Tuesday’s primary elections feature Dance-Morrissey contest

Jeremy M. Lazarus | 6/7/2019, 6 a.m.
Voters on the east side of Richmond will play a big role next week in what has become one of ...

Voters on the east side of Richmond will play a big role next week in what has become one of the state’s hottest primary contests.

That’s the 16th Senate District Democratic primary between incumbent Rosalyn R. Dance of Petersburg and Joseph D. “Joe” Morrissey, a former delegate and twice disbarred attorney looking for an upset.

The standout contest is one among 16 state Senate primary contests set for Tuesday, June 11, in which voters will choose a major party nominee. Polls will be open from 6 a.m. to 7 p.m. in the districts. The majority of Richmond residents will only be able to watch but not participate.

Four of the Senate primary races will take place in the Richmond area. Along with the race in the 16th District, Democratic primary contests will take place in three Senate districts with Republican incumbents — the 10th District that includes western portions of Richmond and stretches to Powhatan County; the 11th District that is primarily in Chesterfield County; and the 12th District that includes Henrico and Hanover counties.

But those nomination races have not achieved the drama of the Dance-Morrissey contest in which the two rivals could not agree on terms for a debate. The final days of their primary campaigns have featured a slugfest over which candidate has the better record on protecting a woman’s right to choose an abortion.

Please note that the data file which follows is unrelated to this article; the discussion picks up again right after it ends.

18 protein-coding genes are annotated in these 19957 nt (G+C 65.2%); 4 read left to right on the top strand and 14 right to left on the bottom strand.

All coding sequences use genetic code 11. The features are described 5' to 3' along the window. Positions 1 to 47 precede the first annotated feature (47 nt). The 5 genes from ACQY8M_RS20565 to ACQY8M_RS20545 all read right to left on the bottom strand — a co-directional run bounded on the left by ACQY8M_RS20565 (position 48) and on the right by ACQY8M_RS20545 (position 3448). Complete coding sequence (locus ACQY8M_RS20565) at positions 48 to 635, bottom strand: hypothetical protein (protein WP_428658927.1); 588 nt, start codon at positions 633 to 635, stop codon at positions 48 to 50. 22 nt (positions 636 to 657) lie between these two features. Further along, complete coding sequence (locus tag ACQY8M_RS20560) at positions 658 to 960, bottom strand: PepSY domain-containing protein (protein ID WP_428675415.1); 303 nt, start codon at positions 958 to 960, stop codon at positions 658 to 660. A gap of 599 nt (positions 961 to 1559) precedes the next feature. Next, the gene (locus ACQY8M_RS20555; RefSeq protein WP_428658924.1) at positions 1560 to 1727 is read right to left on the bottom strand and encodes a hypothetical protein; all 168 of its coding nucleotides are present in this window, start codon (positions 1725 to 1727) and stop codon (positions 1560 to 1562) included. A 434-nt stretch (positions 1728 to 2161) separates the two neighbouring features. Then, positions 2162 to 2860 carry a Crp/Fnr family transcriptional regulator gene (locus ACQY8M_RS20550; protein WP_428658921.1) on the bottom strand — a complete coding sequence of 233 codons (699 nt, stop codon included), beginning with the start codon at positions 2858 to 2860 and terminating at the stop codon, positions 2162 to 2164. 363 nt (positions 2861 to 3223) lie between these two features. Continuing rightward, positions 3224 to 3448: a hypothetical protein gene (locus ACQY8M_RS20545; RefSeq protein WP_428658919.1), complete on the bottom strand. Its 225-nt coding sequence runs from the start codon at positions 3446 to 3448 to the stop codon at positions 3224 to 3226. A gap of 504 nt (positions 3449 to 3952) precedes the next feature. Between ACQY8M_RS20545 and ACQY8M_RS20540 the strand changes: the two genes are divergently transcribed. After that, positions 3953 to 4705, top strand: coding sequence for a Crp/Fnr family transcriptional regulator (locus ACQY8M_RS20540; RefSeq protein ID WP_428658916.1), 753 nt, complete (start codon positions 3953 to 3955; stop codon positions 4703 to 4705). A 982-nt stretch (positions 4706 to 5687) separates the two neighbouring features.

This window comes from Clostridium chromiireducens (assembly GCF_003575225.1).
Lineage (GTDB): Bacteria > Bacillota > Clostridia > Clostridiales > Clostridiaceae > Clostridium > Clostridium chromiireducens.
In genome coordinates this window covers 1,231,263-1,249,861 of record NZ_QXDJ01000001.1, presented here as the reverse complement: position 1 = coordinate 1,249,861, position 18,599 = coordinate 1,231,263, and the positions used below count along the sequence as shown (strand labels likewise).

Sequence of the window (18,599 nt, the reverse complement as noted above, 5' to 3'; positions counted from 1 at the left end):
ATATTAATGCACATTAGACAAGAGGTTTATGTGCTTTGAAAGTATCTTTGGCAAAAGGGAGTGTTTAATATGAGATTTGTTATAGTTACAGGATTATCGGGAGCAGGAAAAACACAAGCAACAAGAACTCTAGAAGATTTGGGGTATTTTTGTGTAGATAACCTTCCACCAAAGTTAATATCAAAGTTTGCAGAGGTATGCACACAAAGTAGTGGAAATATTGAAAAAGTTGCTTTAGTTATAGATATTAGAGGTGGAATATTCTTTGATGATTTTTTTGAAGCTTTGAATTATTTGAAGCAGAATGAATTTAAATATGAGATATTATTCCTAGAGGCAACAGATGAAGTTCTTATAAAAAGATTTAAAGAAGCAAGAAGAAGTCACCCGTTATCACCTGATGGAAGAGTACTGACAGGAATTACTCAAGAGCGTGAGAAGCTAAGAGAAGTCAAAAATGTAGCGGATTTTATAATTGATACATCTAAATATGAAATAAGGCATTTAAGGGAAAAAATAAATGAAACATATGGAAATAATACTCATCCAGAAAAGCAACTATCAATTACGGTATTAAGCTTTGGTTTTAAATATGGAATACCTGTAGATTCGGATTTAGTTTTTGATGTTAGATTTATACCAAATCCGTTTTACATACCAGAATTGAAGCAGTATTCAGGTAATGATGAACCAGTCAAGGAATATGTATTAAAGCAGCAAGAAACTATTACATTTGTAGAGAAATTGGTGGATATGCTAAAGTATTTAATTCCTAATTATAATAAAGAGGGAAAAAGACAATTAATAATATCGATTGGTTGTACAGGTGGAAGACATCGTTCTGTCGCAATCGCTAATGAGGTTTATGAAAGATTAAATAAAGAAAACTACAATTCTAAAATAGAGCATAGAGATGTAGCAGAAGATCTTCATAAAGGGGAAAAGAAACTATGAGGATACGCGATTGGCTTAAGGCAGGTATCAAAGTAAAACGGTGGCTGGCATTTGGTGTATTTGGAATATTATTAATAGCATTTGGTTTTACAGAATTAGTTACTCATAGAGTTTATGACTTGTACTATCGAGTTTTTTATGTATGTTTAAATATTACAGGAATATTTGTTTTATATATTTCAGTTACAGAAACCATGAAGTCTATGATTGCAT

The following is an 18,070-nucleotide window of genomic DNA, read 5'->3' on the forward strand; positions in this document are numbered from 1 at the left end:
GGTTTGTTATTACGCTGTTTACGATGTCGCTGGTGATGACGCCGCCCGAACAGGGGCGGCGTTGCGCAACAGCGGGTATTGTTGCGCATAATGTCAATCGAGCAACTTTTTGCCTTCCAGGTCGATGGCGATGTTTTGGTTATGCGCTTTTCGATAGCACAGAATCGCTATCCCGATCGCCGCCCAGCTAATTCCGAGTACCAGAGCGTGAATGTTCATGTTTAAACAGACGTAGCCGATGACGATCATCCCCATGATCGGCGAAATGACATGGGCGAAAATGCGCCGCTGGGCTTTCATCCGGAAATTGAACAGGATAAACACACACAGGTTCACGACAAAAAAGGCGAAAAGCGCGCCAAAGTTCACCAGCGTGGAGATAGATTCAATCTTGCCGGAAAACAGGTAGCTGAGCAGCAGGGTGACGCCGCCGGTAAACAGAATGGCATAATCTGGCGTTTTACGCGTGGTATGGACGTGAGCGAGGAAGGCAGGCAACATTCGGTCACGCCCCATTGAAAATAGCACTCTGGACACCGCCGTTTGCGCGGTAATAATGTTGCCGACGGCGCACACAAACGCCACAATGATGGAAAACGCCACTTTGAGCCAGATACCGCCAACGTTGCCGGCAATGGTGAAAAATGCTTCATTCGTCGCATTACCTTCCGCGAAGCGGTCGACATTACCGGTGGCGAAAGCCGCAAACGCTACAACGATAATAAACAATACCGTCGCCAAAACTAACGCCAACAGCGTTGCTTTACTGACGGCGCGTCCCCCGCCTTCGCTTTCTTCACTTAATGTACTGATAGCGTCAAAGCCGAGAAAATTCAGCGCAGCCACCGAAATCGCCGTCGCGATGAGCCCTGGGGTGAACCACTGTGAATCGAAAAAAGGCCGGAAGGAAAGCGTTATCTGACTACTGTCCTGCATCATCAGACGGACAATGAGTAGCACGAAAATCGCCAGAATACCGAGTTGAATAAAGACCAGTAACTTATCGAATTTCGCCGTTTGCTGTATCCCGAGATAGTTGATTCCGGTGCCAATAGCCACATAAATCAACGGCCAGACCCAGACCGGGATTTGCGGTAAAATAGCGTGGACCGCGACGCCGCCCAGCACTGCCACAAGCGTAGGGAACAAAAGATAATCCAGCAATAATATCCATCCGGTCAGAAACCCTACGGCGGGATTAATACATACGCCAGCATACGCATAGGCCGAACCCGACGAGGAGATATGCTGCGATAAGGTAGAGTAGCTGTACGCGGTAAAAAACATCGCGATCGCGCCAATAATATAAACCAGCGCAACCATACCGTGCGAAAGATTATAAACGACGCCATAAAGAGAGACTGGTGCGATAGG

Endorsed by major pro-abortion groups, Sen. Dance has used mailers in seeking to paint Mr. Morrissey as a Republican on this issue, while Mr. Morrissey has charged that Sen. Dance is distorting his record while refusing to acknowledge her own anti-abortion votes.

The district includes Petersburg, Hopewell, Dinwiddie County and parts of Richmond and Chesterfield and Prince George counties.

A former Petersburg mayor and former delegate, Sen. Dance, 71, is seeking a new four year-term in the district she has represented since 2014, when she won a special election to succeed former Sen. Henry L. Marsh III.

About two-thirds of the district’s voters are concentrated in the Richmond and Chesterfield sections, with the final third in Sen. Dance’s strongest area, in and around Petersburg.

Sen. Dance, who has raised more than $260,000 and has the endorsement of significant elected officials such as U.S. Sen. Tim Kaine and Gov. Ralph S. Northam, said she is running because she wants “to continue to serve my constituents, to make a difference in our community and to improve the lives of families here.”

A retired nurse and administrator at the Southside Virginia Training Center, Sen. Dance said evidence of her effectiveness includes the expansion of Medicaid health insurance, her success in gaining more funding to improve teacher pay and increase the number of school counselors and the successful effort to gain funding to build a new Central State Hospital.

To Sen. Dance, her opponent flouts the rules and lacks her proven work ethic in fashioning legislation that gets through the legislature.